The presently claimed invention comprises methods and devices for manipulating small volumes of liquids in microfluidic systems having areas of prefabricated non-uniform capillarity. In some preferred embodiments, the microfluidic systems (e.g., assembly, chip, plate, etc.) comprising microfluidic reactors, channels, chambers, ports, etc. having specially designed and constructed sectors of enhanced (e.g., super capillary flow guides or ducts) and/or reduced capillarity (e.g., anti-capillary flow guides or ducts). In some embodiments, the methods comprise discrete steps to be accomplished in a defined order for manipulation of multiple liquids, such as a specific order of filling or loading the liquids (e.g., reagents or samples) into the channels or chambers of the microfluidic systems. For instance, to prevent air encapsulation, the dispenser tip (e.g., pipette or syringe needle) should touch only the flow guide, and not the rest of the channel during the loading step. The constructive (e.g., microfluidic devices having flow guides) and the operational (e.g., methods of using microfluidic devices) solutions of the present invention make possible the bubble-less dispensing, loading, mixing, reacting, and separating, etc., of small volumes of liquids within the channels of various microfluidic systems (
A multitude of microfluidic channels, chambers, capillaries, or other cavities, which have pointed non-uniformities (increase or decrease) in capillarity across their saggital perimeter (
The microfluidic channels of the present invention comprise one or more flow guides that are positioned parallel to each other or are joined in any suitable manner (e.g., V-like, Y-like, star-like, etc.). In some embodiments, the flow guides are of equal or varying length, and span the whole length of the microfluidic chamber or are shorter than the latter at one or both ends (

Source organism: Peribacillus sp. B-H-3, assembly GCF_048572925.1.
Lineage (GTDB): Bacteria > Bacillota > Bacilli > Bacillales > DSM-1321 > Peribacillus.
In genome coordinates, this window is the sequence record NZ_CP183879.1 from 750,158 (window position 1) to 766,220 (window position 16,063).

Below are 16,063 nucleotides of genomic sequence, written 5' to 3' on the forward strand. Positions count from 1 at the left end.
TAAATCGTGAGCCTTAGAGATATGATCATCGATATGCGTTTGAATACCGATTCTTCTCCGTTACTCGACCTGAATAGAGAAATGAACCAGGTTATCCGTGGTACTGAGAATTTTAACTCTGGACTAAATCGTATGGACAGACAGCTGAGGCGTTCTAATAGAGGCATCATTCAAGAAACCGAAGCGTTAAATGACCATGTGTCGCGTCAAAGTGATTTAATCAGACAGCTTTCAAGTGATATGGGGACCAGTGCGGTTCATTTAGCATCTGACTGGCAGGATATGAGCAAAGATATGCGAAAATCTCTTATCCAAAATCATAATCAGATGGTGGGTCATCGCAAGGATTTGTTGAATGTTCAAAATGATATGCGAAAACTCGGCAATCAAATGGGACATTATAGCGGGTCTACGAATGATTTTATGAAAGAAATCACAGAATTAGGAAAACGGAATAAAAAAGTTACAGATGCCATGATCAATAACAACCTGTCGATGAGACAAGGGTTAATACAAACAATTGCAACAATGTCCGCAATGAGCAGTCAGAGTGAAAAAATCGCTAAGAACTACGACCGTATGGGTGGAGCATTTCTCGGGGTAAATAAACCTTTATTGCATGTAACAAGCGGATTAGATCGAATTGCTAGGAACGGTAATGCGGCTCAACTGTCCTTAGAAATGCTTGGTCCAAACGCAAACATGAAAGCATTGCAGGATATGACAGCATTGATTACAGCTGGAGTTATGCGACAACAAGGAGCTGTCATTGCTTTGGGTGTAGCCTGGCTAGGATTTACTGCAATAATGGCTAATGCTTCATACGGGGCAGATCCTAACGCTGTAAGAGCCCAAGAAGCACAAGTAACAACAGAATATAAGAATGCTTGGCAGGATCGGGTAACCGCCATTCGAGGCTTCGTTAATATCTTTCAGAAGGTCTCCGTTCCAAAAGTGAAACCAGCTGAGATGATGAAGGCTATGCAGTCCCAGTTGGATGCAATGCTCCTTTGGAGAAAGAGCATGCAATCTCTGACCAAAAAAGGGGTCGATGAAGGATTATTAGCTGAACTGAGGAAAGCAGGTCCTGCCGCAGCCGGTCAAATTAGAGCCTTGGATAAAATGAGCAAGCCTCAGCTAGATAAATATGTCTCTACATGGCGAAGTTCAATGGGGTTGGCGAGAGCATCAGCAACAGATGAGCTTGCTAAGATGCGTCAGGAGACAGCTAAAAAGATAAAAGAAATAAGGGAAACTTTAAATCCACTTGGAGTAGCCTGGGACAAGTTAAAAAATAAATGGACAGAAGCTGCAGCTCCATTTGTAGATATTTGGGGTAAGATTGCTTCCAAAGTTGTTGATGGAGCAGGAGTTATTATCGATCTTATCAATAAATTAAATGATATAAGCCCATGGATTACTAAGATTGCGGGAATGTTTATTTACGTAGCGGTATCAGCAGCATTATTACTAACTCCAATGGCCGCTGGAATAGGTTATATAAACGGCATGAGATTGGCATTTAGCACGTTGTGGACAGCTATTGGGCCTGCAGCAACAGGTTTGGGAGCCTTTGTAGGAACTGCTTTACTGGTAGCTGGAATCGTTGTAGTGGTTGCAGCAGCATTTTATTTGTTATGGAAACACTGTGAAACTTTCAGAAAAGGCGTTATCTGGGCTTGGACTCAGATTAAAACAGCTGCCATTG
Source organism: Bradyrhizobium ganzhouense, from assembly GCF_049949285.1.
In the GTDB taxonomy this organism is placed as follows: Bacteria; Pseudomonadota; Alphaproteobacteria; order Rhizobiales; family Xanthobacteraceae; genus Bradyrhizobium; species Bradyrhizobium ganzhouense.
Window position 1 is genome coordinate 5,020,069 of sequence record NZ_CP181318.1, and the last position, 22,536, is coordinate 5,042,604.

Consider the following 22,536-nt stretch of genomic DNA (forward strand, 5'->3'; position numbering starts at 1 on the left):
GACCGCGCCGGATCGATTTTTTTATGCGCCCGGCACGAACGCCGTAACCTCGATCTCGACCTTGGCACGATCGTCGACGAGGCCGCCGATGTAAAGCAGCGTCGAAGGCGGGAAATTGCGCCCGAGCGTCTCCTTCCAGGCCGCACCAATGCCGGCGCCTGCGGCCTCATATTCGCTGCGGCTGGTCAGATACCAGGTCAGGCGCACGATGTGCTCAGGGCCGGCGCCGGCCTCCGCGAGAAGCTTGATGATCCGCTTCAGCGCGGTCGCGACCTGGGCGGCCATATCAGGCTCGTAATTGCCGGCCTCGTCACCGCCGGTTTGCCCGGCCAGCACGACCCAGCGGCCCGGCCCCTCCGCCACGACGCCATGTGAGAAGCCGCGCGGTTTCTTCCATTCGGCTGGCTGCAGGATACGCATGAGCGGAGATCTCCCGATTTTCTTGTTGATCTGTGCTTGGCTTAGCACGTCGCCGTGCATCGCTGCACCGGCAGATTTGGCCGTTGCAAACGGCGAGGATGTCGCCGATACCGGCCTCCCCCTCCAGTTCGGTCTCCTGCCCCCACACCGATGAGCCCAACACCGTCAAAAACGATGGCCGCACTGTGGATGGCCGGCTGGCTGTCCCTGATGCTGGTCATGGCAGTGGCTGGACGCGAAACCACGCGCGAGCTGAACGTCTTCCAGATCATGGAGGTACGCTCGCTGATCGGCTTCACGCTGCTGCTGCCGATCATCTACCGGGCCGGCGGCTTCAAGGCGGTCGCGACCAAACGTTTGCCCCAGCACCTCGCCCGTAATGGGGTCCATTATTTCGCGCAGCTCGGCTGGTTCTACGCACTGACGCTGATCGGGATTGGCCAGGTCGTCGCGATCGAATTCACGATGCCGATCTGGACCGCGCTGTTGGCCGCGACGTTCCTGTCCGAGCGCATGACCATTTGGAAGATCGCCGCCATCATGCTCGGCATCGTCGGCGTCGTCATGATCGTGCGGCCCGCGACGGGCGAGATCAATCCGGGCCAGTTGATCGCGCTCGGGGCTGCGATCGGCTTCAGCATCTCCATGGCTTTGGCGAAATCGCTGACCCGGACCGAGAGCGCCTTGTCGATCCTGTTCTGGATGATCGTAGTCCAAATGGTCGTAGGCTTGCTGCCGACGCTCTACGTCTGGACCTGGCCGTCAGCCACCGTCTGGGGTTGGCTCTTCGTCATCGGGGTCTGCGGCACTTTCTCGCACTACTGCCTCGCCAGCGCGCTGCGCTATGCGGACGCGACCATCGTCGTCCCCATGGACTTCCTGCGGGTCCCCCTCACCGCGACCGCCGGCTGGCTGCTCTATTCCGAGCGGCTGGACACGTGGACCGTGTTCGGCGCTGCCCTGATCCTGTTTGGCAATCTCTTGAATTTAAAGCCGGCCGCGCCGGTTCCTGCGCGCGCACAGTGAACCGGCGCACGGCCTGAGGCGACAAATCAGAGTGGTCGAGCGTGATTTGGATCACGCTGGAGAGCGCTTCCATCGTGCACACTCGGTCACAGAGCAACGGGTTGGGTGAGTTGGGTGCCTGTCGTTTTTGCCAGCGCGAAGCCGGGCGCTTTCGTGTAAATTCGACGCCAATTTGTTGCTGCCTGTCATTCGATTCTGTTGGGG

Various flow guide configurations are suitable for use with the present invention, including but not limited to: guides with etched or carved cracks, slits, notches, grooves, flutes (e.g.,
Some preferred embodiments of the present invention comprise surface or flat flow guides that are created on a chip by forming and combining areas of enhanced (hydrophilic) and reduced (hydrophobic) capillarity. In some particularly preferred surface flow guides, the areas of reduced capillarity surround areas of enhanced capillarity (
Microfluidic chambers or channels suitable for use with the present invention include single channel devices, as well as multi-channel arrays. In some embodiments, the channels are assembled from one or multiple capillary tubes (
The microfluidic channels of the present invention may comprise a hydrophobic coating of any desired geometry on the inside and/or outside of the channel. Suitable microfluidic channel configurations include various profile geometries at cross-section (round, oval, triangular, rectangular, trapezoid, and polygon shape) and/or along its length (cylinder, cone, prism, parallelepiped, polyhedron, pyramid, etc.), and can vary somewhat in length and volume. In some preferred embodiments, the microfluidic devices comprise metal of various shapes, thicknesses, sizes and positions, which function for instance as electrodes, heaters, or sensors. In further embodiments, the microfluidic devices comprise one or more additional components such as semiconductors, which function as thermal pumps (heater and/or cooler), pre-fabricated optics (lenses, filters, dichroic mirrors, prisms, optical waveguides, or prefabricated mechanical parts (stirrers, etc.).